December 9, 2005

Offered and Offerable Distinctions

The following chart was made to help some see a distinction between a classical Calvinistic view and the later strict view of the Protestant Scholastics or High Calvinists. It's purpose is to deal with inhouse debates within Calvinistic circles, not to address non-Calvinistic theology. Since I am a dualist, I maintain that Christ died for all, but especially for the elect. I don't believe that Christ died with an equal intent to save all men (contra Arminianism and free will theology), nor do I believe that Christ intended died to save the elect alone (contra High Calvinism and Hyper-Calvinism). My views are grounded in the classical conception of the distinction between God's secret and revealed will. I do not seek to negate the secret by the revealed will (what Arminianism entails), nor do I collapse God's revealed will into the secret (what Higher Calvinism entails). I believe the secret or decretal will of God represents a distinct motive from the revealed or preceptive will of God, and that this volitional or motivational complexity can subsist in a rational, immutable and eternal Trinity as Dabney shows. God loves all men, but he especially loves the elect. Christ died for all men, but he especially dies for his elect. God wants to save all men, but he especially wants to save his elect. This is Calvin's position, and I believe the biblical position. These truths have been obscured by later High Calvinists, so some of us are seeking to restore the older model that has been eclipsed. My friends and I are seeking to restore and uphold the house of classical Calvinism.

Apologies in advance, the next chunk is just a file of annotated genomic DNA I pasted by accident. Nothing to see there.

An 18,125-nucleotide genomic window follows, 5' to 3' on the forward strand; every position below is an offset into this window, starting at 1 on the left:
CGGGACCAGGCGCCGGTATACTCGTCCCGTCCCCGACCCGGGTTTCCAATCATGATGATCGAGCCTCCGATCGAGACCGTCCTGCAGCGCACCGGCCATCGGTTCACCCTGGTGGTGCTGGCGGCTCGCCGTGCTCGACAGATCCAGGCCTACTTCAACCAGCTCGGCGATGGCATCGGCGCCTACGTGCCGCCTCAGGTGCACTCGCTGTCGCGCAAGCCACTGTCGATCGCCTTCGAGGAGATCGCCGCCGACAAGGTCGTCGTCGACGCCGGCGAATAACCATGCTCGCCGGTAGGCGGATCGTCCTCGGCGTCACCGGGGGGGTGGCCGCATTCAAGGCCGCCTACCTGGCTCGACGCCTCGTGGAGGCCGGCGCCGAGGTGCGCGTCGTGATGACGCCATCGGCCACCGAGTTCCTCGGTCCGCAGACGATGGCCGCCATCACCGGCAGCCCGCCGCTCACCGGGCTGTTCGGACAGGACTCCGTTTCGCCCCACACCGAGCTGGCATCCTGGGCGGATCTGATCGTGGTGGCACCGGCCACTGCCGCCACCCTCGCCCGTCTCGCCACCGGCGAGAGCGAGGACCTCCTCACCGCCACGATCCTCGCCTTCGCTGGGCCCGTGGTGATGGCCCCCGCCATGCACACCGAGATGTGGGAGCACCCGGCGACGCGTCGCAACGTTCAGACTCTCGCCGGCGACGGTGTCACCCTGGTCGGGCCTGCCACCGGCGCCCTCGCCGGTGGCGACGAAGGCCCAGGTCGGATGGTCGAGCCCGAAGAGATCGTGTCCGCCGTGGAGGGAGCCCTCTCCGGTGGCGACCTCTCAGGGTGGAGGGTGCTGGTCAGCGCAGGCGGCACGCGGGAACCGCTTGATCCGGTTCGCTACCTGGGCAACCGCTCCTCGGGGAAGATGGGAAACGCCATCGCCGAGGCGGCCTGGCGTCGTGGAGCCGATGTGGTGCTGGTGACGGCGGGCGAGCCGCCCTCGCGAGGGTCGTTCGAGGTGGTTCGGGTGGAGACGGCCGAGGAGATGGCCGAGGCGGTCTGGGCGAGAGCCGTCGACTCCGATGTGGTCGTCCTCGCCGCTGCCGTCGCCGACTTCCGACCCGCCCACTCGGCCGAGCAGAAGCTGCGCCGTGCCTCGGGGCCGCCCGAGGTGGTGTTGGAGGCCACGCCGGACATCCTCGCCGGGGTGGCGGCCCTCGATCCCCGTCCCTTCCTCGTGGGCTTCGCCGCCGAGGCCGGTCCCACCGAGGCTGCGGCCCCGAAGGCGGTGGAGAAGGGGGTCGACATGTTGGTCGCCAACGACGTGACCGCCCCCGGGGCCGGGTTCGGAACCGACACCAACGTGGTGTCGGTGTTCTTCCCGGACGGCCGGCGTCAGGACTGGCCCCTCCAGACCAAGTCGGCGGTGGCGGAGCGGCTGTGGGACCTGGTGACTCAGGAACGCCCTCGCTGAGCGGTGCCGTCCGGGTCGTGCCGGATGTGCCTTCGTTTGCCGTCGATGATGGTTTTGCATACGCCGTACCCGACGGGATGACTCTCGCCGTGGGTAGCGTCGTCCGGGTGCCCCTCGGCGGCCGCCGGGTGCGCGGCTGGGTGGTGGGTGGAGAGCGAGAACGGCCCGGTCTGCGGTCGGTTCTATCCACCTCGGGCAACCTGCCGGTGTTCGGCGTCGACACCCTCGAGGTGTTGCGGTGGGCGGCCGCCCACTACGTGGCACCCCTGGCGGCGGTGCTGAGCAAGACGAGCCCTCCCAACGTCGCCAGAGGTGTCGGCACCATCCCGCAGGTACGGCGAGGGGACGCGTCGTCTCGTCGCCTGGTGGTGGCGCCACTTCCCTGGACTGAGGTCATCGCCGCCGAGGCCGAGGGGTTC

This is no easy task when so called "Calvinists" themselves resist it. May the following chart contribute to the restoration of the early view of the Reformers, and to the glory of God:

A few notes on the chart above:

1) Sometimes the advocates of the free offer are misrepresented as if they are saying the gospel is actually offered to all without exception, i.e. to all living human beings on the planet (Sense #1). That's actually a straw man. We would say that the gospel is offerable to all living human beings because of the real sufficiency in Christ's death, and also that God wants or intends it to be offered to them, but not that it actually is offered. We wish to use the term offerable in the sense that Christ's death is able to be applied to them, and that God, in his revealed will as expressed in Matt. 28, wishes to do so. He does not delight in the death of the wicked.